Although lowering low-density lipoprotein cholesterol (LDL-C) levels following acute myocardial infarction (MI) is the cornerstone of secondary prevention, the attainment of recommended LDL-C goals remains suboptimal in real-world practice. We sought to investigate recurrent adverse events in post-MI patients. From the Korea Acute Myocardial Infarction-National Institutes of Health registry, a total of 5049 patients with both measurements of plasma LDL-C levels at index admission and at the one-year follow-up visit were identified. Patients who achieved an LDL-C reduction ≥ 50% from the index MI and an LDL-C level ≤ 70 mg/dL at follow-up were classified as target LDL-C achievers. The primary endpoint was a two-year major adverse cardiac and cere-brovascular event (MACCE), including cardiovascular mortality, recurrent MI, and ischemic stroke. Among the 5049 patients, 1114 (22.1%) patients achieved the target LDL-C level. During a median follow-up of 2.1 years, target LDL-C achievers showed a significantly lower incidence (2.2% vs. 3.5%, log-rank p = 0.022) and a reduced adjusted hazard of MACCE (0.63; p = 0.041). In patients with acute MI, achieving a target LDL-C level was associated with a lower incidence and a reduced hazard of recurrent clinical events. These results highlight the need to improve current practices for managing LDL-C levels in real-world settings.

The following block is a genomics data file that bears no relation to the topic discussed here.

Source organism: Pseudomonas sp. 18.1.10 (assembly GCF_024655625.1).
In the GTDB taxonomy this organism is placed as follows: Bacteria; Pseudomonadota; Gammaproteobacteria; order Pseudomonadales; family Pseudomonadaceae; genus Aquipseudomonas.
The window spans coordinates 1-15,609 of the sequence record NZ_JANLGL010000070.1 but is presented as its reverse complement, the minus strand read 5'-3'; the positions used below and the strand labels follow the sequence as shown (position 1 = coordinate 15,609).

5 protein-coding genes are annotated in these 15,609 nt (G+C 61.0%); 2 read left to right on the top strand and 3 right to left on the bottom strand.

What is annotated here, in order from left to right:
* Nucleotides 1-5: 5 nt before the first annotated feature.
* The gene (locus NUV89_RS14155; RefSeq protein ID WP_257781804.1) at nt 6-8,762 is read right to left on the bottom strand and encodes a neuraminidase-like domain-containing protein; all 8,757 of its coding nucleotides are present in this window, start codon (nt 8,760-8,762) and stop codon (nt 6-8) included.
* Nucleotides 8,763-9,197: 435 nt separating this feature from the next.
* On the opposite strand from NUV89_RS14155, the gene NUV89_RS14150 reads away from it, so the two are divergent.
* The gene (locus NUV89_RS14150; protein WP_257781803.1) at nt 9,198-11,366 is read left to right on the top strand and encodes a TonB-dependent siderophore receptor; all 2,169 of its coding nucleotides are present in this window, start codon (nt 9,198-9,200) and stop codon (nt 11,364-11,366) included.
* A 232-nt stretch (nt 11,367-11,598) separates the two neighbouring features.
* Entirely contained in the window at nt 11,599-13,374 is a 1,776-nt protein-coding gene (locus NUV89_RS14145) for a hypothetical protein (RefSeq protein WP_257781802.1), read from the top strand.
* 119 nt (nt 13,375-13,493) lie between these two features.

|Journal||Journal of Clinical Medicine|
|Publication status||Published - 2022 May 1|
- low-density lipoprotein cholesterol
- myocardial infarction
- secondary prevention
ASJC Scopus subject areas